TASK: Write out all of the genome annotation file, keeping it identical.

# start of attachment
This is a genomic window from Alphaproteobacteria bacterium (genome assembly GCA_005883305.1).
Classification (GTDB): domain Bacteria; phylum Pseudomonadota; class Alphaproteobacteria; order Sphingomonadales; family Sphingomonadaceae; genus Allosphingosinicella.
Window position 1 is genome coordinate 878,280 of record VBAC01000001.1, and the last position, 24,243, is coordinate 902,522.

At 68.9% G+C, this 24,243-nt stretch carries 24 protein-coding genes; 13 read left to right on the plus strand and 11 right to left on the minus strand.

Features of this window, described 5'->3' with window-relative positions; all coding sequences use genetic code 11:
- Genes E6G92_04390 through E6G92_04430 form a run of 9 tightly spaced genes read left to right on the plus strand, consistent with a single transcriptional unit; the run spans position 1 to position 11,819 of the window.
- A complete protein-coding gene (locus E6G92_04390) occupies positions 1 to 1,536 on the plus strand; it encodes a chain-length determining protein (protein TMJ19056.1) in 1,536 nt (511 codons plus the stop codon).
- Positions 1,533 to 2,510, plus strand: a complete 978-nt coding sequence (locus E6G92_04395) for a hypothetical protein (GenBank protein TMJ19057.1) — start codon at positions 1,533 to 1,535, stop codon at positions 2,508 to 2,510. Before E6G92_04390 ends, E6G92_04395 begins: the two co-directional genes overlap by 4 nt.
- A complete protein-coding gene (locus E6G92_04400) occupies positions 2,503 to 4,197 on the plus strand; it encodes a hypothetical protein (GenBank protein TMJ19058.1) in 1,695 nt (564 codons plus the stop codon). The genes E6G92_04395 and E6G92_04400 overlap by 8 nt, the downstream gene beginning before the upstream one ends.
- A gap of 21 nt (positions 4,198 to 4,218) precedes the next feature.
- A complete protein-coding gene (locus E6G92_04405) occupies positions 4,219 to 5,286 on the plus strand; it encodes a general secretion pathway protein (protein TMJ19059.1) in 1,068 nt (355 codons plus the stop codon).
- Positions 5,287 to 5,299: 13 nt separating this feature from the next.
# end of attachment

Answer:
This is a genomic window from Alphaproteobacteria bacterium (genome assembly GCA_005883305.1).
Classification (GTDB): domain Bacteria; phylum Pseudomonadota; class Alphaproteobacteria; order Sphingomonadales; family Sphingomonadaceae; genus Allosphingosinicella.
Window position 1 is genome coordinate 878,280 of record VBAC01000001.1, and the last position, 24,243, is coordinate 902,522.

At 68.9% G+C, this 24,243-nt stretch carries 24 protein-coding genes; 13 read left to right on the plus strand and 11 right to left on the minus strand.

Features of this window, described 5'->3' with window-relative positions; all coding sequences use genetic code 11:
- Genes E6G92_04390 through E6G92_04430 form a run of 9 tightly spaced genes read left to right on the plus strand, consistent with a single transcriptional unit; the run spans position 1 to position 11,819 of the window.
- A complete protein-coding gene (locus E6G92_04390) occupies positions 1 to 1,536 on the plus strand; it encodes a chain-length determining protein (protein TMJ19056.1) in 1,536 nt (511 codons plus the stop codon).
- Positions 1,533 to 2,510, plus strand: a complete 978-nt coding sequence (locus E6G92_04395) for a hypothetical protein (GenBank protein TMJ19057.1) — start codon at positions 1,533 to 1,535, stop codon at positions 2,508 to 2,510. Before E6G92_04390 ends, E6G92_04395 begins: the two co-directional genes overlap by 4 nt.
- A complete protein-coding gene (locus E6G92_04400) occupies positions 2,503 to 4,197 on the plus strand; it encodes a hypothetical protein (GenBank protein TMJ19058.1) in 1,695 nt (564 codons plus the stop codon). The genes E6G92_04395 and E6G92_04400 overlap by 8 nt, the downstream gene beginning before the upstream one ends.
- A gap of 21 nt (positions 4,198 to 4,218) precedes the next feature.
- A complete protein-coding gene (locus E6G92_04405) occupies positions 4,219 to 5,286 on the plus strand; it encodes a general secretion pathway protein (protein TMJ19059.1) in 1,068 nt (355 codons plus the stop codon).
- Positions 5,287 to 5,299: 13 nt separating this feature from the next.